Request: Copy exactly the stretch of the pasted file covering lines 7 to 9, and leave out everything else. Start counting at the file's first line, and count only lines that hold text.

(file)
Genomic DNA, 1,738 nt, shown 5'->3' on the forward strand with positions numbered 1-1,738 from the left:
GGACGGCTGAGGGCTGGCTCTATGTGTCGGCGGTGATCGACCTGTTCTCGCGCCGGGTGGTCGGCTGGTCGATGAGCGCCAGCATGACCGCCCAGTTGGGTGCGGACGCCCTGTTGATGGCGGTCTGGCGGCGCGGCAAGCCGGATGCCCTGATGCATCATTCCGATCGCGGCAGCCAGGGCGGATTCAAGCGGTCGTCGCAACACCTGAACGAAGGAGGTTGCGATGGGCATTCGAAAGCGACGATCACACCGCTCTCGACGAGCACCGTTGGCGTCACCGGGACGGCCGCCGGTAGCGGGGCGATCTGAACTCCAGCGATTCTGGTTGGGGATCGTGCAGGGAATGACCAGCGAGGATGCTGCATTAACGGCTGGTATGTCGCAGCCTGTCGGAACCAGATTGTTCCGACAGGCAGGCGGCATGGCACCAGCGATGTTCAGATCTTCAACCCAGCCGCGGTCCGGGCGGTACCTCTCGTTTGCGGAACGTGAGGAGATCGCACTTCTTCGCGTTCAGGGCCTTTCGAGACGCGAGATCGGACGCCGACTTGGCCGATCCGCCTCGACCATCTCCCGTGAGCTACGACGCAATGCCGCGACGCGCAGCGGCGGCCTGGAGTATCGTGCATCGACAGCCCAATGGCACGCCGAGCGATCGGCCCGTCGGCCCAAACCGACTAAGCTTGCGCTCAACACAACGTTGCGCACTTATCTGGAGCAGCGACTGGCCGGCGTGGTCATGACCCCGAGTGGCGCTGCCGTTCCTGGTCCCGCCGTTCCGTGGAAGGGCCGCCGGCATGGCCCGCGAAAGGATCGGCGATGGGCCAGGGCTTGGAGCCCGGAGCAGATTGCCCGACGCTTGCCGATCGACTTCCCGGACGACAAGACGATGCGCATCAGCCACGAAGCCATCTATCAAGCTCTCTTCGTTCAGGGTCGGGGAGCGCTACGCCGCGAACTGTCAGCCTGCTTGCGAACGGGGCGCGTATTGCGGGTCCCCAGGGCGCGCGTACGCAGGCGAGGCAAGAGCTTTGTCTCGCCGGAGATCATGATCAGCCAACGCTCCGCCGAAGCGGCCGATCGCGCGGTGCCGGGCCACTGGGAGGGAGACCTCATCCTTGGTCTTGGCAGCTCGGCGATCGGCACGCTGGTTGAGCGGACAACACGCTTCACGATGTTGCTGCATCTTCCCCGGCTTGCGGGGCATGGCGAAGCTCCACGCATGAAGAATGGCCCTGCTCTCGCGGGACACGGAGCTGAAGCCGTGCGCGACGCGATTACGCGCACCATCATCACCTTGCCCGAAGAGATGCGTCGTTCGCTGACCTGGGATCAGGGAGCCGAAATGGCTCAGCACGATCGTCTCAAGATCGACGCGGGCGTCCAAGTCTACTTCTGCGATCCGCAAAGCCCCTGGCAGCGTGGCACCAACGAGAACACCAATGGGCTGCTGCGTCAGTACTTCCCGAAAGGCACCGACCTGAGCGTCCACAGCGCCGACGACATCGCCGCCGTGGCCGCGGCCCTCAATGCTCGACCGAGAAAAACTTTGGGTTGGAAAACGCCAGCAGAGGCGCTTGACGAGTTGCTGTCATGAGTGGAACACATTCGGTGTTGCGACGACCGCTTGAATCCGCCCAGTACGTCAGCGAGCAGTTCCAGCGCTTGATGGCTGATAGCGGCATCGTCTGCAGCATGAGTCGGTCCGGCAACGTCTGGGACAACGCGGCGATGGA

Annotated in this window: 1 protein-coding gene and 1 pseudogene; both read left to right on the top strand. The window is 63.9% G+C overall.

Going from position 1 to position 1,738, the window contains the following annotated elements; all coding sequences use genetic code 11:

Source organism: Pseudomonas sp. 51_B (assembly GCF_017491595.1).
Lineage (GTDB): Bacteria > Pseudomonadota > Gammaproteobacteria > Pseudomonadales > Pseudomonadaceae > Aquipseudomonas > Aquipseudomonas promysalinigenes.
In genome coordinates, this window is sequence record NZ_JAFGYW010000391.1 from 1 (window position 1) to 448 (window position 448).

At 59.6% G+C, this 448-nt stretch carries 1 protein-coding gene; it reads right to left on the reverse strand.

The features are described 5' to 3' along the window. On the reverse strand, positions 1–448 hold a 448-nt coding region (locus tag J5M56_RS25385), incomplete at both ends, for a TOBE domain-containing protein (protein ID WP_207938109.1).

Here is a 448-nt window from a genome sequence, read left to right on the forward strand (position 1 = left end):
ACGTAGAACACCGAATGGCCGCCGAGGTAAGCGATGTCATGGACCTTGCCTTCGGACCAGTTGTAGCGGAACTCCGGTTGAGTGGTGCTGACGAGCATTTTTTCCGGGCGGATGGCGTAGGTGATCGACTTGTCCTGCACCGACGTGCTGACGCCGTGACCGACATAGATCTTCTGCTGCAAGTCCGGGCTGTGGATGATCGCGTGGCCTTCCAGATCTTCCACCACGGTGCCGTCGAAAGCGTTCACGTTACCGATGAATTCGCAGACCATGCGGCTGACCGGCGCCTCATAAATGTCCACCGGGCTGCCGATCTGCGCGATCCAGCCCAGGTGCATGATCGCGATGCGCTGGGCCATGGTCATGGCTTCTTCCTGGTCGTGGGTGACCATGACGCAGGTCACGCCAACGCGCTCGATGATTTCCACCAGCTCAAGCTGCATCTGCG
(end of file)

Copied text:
In genome coordinates, this window is sequence record NZ_JAFGYW010000391.1 from 1 (window position 1) to 448 (window position 448).

At 59.6% G+C, this 448-nt stretch carries 1 protein-coding gene; it reads right to left on the reverse strand.

The features are described 5' to 3' along the window. On the reverse strand, positions 1–448 hold a 448-nt coding region (locus tag J5M56_RS25385), incomplete at both ends, for a TOBE domain-containing protein (protein ID WP_207938109.1).